Directed By: Ronald Neame
Starring: Gene Hackman, Ernest Borgnine, Shelley Winters
Tag line: "Who will survive-in one of the greatest escape adventures ever!"
Trivia: Shelley Winters trained with an Olympic swim coach so that her character, who is a former award-winning swimmer, would come across more realistically in the underwater scenes
When it comes to the disaster films of the 1970s, the one I’m most familiar with is 1972’s The Poseidon Adventure. As a kid, I was fascinated by its story of an upside-down ocean liner, and never missed an opportunity to watch the movie when it played on TV. For an impressionable youngster, The Poseidon Adventure was high drama done to perfection.
It’s New Year’s Eve, and everyone on board the S.S. Poseidon, a luxury liner on its final voyage, is having a great time. But the fun and frivolity comes to a sudden and tragic end when the Poseidon is hit by a massive tidal wave, one so powerful it flips the entire ship over. Among the survivors is Rev. Scott (Gene Hackman), a forward-thinking man of the cloth who believes God rewards those willing to fend for themselves. Realizing the Poseidon, which is now floating helplessly in the middle of the ocean, is quickly filling up with water, Rev. Scott convinces a handful of people to follow him as he makes his way to the bottom (now the top) of the ship to await rescue. Joining the good Reverend on his perilous journey are New York policeman Mike Rogo (Ernest Borgnine) and his wife Linda (Stella Stevens); Mr. and Mrs Rosen (Jack Albertson and Shelley Winters); lonely bachelor James Martin (Red Buttons); injured crewman Acres (Roddy McDowall); and a teenage girl named Susan (Pamela Sue Martin), who’s traveling alone with her younger brother, Robin (Eric Shea). Together, these few will brave the unknown, making their way through a maze of twisted metal and facing danger at every turn.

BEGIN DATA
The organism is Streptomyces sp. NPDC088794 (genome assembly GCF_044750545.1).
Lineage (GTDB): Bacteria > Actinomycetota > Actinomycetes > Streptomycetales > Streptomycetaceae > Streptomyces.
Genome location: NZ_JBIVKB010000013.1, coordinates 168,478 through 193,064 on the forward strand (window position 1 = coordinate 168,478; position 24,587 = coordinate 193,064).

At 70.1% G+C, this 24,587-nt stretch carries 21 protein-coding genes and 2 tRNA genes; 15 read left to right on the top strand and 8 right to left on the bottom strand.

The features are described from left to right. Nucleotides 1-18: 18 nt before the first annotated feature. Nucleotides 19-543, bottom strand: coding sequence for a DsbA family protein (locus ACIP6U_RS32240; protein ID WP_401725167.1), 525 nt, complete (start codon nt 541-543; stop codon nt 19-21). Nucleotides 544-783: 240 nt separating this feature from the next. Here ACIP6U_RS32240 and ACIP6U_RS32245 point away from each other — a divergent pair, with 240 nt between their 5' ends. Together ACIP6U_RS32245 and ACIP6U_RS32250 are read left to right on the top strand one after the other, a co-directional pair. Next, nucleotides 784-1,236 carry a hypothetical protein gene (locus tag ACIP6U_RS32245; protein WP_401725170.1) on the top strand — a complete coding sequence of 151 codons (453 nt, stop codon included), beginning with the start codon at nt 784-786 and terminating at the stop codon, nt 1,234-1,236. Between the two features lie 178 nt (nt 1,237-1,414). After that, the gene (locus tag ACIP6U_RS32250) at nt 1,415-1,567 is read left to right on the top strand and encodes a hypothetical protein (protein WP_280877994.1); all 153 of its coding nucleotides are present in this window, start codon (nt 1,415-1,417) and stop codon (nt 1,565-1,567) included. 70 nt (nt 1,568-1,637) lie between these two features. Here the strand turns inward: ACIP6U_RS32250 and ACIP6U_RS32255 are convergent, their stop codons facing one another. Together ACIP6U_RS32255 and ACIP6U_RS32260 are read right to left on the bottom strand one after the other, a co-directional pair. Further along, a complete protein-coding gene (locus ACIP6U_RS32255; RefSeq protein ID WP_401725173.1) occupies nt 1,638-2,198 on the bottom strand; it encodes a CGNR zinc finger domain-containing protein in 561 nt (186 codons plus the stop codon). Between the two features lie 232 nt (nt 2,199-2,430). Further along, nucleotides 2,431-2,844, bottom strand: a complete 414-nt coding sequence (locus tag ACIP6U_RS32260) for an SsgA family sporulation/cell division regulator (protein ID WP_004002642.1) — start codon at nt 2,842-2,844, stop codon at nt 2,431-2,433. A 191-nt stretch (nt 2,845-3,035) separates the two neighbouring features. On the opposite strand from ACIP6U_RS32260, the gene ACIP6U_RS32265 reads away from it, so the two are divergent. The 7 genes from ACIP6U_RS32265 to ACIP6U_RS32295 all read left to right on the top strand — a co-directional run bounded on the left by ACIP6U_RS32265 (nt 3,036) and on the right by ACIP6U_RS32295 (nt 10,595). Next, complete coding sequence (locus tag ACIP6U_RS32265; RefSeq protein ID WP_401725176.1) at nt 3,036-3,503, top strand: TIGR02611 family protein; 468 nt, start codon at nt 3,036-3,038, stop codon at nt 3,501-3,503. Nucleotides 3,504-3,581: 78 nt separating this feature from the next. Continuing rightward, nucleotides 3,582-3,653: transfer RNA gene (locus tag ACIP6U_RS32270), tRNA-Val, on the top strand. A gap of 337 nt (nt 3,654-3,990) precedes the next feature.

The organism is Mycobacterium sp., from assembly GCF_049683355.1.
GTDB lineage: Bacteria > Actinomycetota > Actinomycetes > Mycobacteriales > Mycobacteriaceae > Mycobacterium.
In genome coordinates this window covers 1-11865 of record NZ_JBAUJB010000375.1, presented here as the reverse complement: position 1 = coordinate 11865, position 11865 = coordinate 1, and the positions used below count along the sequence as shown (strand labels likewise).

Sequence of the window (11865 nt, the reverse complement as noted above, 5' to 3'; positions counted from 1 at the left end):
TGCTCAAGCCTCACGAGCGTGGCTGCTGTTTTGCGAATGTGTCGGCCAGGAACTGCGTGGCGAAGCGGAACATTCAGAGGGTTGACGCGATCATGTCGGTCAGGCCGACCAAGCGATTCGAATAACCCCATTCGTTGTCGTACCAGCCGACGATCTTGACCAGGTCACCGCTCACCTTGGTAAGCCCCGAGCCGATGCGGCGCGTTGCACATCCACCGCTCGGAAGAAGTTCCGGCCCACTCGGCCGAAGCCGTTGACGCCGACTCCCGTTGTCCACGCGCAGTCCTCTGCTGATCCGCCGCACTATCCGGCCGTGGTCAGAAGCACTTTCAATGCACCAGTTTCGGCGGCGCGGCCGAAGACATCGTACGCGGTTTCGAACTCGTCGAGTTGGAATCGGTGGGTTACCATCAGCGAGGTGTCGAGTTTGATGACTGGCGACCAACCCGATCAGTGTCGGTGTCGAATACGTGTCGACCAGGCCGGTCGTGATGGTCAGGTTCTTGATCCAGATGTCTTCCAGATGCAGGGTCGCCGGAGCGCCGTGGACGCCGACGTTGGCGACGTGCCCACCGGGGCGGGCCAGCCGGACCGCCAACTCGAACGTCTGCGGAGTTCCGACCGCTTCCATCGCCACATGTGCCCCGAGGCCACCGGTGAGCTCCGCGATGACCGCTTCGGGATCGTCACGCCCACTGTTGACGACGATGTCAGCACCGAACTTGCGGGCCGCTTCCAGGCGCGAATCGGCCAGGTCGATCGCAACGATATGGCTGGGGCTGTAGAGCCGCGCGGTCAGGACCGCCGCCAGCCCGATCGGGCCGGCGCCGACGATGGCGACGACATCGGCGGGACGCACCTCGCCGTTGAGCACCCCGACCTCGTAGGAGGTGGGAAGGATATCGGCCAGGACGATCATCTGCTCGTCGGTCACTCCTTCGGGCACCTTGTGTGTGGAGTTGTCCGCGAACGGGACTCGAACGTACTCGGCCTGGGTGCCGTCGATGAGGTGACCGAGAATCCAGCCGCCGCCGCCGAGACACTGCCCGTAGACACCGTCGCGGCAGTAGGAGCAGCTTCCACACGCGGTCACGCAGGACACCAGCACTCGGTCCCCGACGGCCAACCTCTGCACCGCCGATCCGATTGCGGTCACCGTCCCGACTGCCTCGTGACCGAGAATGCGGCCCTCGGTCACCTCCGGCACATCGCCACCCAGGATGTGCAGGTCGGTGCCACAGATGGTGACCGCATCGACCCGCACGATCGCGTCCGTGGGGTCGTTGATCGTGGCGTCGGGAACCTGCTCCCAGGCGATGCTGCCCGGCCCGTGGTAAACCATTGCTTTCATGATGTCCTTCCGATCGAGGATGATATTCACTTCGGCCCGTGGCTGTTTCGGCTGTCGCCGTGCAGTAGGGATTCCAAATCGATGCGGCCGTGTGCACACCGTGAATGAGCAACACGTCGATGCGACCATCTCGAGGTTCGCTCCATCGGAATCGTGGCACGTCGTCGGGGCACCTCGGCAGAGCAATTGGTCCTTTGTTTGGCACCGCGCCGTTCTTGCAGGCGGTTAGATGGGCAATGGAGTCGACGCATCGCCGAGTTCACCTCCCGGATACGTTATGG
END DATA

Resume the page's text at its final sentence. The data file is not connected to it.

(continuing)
Despite the fact some of them are a bit rough around the edges, The Poseidon Adventure does manage to make us care about its collection of characters. As played by Hackman, Rev. Scott is a determined, sometimes gruff individual whose one and only goal is to lead this tiny group to safety. As the newlyweds, Borgnine and Stevens are easily the least likable of the bunch; their constant bickering, with each other as well as the remaining survivors, is grating at times. The film’s most unforgettable performance is delivered by Shelley Winters, playing the rotund grandmother, Mrs. Rosen, who, when the chips are down, proves she’s got courage to spare. Yet as much as I wanted to see these people escape, what I always remembered most about The Poseidon Adventure was its more thrilling moments, key among them the scene where the ship is first hit by the wave and turned upside-down, a chaotic sequence featuring lots of well-staged destruction. The characters are, indeed, memorable, but it’s the sheer adventure of it all that stays with you the longest.